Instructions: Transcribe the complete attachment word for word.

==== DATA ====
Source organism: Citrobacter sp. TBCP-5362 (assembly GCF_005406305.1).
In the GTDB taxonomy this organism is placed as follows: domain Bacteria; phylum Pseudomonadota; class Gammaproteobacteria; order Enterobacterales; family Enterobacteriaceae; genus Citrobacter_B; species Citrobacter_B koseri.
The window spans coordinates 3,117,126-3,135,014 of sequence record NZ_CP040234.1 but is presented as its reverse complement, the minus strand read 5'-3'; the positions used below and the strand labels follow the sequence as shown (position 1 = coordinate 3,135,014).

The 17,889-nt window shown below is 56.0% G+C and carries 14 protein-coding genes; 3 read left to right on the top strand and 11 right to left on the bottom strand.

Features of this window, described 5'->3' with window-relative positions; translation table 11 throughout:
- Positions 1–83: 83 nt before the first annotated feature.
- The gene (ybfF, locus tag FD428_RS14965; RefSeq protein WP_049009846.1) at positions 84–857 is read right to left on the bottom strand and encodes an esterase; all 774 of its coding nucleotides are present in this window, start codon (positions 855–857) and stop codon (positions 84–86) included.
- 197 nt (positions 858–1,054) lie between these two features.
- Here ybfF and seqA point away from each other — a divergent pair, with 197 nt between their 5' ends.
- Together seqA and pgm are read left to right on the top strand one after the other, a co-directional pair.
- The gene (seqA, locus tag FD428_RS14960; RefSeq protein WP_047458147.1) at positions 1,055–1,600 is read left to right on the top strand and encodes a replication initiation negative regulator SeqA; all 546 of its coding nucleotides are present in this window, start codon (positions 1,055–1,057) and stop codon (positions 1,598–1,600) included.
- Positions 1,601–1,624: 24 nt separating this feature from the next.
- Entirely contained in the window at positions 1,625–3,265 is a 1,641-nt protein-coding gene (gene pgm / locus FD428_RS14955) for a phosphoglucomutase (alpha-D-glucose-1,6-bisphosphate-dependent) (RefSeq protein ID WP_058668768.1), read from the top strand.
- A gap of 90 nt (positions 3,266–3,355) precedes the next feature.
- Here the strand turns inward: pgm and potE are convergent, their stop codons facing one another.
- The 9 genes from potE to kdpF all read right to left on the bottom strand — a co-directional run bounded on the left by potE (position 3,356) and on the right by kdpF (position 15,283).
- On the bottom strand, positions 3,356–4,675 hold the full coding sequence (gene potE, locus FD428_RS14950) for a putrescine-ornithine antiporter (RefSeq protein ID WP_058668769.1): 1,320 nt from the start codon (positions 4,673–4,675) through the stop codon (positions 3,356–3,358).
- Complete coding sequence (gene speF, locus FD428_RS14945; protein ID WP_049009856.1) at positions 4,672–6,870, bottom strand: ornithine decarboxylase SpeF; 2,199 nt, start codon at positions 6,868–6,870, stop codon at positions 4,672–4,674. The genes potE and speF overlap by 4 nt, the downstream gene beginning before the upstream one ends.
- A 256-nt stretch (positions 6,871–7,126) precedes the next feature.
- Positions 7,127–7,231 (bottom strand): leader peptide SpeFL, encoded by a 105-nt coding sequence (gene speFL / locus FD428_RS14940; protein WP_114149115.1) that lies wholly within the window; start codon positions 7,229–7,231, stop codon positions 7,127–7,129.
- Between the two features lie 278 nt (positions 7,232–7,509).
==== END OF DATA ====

Source organism: Citrobacter sp. TBCP-5362 (assembly GCF_005406305.1).
In the GTDB taxonomy this organism is placed as follows: domain Bacteria; phylum Pseudomonadota; class Gammaproteobacteria; order Enterobacterales; family Enterobacteriaceae; genus Citrobacter_B; species Citrobacter_B koseri.
The window spans coordinates 3,117,126-3,135,014 of sequence record NZ_CP040234.1 but is presented as its reverse complement, the minus strand read 5'-3'; the positions used below and the strand labels follow the sequence as shown (position 1 = coordinate 3,135,014).

The 17,889-nt window shown below is 56.0% G+C and carries 14 protein-coding genes; 3 read left to right on the top strand and 11 right to left on the bottom strand.

Features of this window, described 5'->3' with window-relative positions; translation table 11 throughout:
- Positions 1–83: 83 nt before the first annotated feature.
- The gene (ybfF, locus tag FD428_RS14965; RefSeq protein WP_049009846.1) at positions 84–857 is read right to left on the bottom strand and encodes an esterase; all 774 of its coding nucleotides are present in this window, start codon (positions 855–857) and stop codon (positions 84–86) included.
- 197 nt (positions 858–1,054) lie between these two features.
- Here ybfF and seqA point away from each other — a divergent pair, with 197 nt between their 5' ends.
- Together seqA and pgm are read left to right on the top strand one after the other, a co-directional pair.
- The gene (seqA, locus tag FD428_RS14960; RefSeq protein WP_047458147.1) at positions 1,055–1,600 is read left to right on the top strand and encodes a replication initiation negative regulator SeqA; all 546 of its coding nucleotides are present in this window, start codon (positions 1,055–1,057) and stop codon (positions 1,598–1,600) included.
- Positions 1,601–1,624: 24 nt separating this feature from the next.
- Entirely contained in the window at positions 1,625–3,265 is a 1,641-nt protein-coding gene (gene pgm / locus FD428_RS14955) for a phosphoglucomutase (alpha-D-glucose-1,6-bisphosphate-dependent) (RefSeq protein ID WP_058668768.1), read from the top strand.
- A gap of 90 nt (positions 3,266–3,355) precedes the next feature.
- Here the strand turns inward: pgm and potE are convergent, their stop codons facing one another.
- The 9 genes from potE to kdpF all read right to left on the bottom strand — a co-directional run bounded on the left by potE (position 3,356) and on the right by kdpF (position 15,283).
- On the bottom strand, positions 3,356–4,675 hold the full coding sequence (gene potE, locus FD428_RS14950) for a putrescine-ornithine antiporter (RefSeq protein ID WP_058668769.1): 1,320 nt from the start codon (positions 4,673–4,675) through the stop codon (positions 3,356–3,358).
- Complete coding sequence (gene speF, locus FD428_RS14945; protein ID WP_049009856.1) at positions 4,672–6,870, bottom strand: ornithine decarboxylase SpeF; 2,199 nt, start codon at positions 6,868–6,870, stop codon at positions 4,672–4,674. The genes potE and speF overlap by 4 nt, the downstream gene beginning before the upstream one ends.
- A 256-nt stretch (positions 6,871–7,126) precedes the next feature.
- Positions 7,127–7,231 (bottom strand): leader peptide SpeFL, encoded by a 105-nt coding sequence (gene speFL / locus FD428_RS14940; protein WP_114149115.1) that lies wholly within the window; start codon positions 7,229–7,231, stop codon positions 7,127–7,129.
- Between the two features lie 278 nt (positions 7,232–7,509).